Lastly, council members approved the 2011 mil levy at a rate of 3.854, making the total property tax on par with the previous year at just under $6.5 million. It was a decision that had a least one community member questioning why the mil was not lowered, as other revenue sources appear to be gaining traction.
“As we look ahead, I would suggest our total property tax should be going down,” said Aspen resident Mike Maple.
To which Ireland responded: “OK, so what services would you want us to cut?”
Maple replied, “I am quite confident we have great services … but there is not a single service that cannot be cut. As a resident, I would not only be comfortable with that, I would appreciate it.”
Again, Ireland responded with a question: “If people want a smaller, leaner government, tell us where to make it smaller, leaner. Where do you want us to make cuts?”
ASPEN – Aspen’s elected leaders, unsatisfied with the kind of information they got Monday regarding changes to the city’s fees for programs and services, demanded more data.
City Finance Director Don Taylor had barely started presenting the proposed fee schedule for 2011 before Councilman Steve Skadron said he wanted to see figures showing what the fee schedule looked like this year and how it compares to the proposal for next year.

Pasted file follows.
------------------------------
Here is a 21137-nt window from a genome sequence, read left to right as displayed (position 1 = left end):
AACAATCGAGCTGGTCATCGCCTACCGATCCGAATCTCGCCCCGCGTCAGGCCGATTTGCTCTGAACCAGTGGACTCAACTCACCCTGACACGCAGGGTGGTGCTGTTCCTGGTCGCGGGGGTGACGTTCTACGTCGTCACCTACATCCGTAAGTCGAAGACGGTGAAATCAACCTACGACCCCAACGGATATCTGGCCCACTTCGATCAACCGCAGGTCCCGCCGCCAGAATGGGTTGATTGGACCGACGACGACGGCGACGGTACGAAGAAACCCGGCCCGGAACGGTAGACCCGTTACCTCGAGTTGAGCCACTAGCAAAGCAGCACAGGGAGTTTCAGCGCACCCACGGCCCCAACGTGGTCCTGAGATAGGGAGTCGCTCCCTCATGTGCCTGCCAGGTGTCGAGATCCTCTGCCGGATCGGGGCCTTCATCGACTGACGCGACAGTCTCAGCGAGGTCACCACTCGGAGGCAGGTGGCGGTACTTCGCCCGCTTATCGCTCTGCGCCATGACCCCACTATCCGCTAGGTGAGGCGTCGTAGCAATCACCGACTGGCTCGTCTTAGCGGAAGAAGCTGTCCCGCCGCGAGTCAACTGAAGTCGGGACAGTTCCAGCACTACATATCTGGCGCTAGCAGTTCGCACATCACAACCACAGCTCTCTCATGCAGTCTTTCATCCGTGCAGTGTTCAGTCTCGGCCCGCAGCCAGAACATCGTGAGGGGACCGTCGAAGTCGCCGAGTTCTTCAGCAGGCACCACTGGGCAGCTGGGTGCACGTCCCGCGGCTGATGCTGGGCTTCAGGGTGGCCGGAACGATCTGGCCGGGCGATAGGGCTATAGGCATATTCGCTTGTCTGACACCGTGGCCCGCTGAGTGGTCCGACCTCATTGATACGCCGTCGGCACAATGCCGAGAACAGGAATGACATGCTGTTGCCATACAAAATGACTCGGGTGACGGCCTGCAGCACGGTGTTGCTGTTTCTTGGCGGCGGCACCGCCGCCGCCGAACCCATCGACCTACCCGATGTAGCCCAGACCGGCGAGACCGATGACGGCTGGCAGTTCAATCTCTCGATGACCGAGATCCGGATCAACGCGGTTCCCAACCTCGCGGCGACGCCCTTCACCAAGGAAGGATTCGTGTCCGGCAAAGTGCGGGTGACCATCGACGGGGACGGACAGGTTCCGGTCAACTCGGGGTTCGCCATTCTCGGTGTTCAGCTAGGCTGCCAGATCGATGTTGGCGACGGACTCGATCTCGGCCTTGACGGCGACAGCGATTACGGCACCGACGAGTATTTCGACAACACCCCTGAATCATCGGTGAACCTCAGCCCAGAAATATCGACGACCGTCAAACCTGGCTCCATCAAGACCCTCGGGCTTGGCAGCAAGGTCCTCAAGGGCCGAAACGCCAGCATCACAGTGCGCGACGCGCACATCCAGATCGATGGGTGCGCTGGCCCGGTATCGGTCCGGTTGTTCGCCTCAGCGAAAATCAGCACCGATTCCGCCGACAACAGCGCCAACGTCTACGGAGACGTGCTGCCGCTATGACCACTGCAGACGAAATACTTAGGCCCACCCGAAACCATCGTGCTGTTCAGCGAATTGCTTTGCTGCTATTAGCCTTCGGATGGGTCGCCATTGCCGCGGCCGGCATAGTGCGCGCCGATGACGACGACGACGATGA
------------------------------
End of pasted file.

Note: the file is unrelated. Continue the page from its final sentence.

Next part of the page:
Much of the thick sheaf of pages outlining the proposed 2011 fees does not include the 2010 fees for comparative purposes, though the current fee schedule is available for review on the city’s website; it’s online under the city clerk’s department, within the “administration” title, Section 2.12.010.
A quick comparison of the proposal with the website shows that, for example, passes to the city golf course would rise considerably, from $1,000 for a season pass to either $1,899 for a “platinum” pass, $1,275 for a “gold” pass or $725 for a “silver” pass. The 20-punch pass would rise from $475 this year to $575 in 2011.
Recreation fun pass prices, on the other hand, would go up only slightly under the proposal. In the case of a youth resident monthly pass, which last year cost $45.50, in 2011 it would cost $46. For a family, a resident pass would rise from $164 to $166. Resident annual passes would see a similar rise in cost.
Skadron’s remarks were seconded by Councilman Dwayne Romero. “We need a truly comprehensive managers’ assessment” of the proposal, he told Taylor.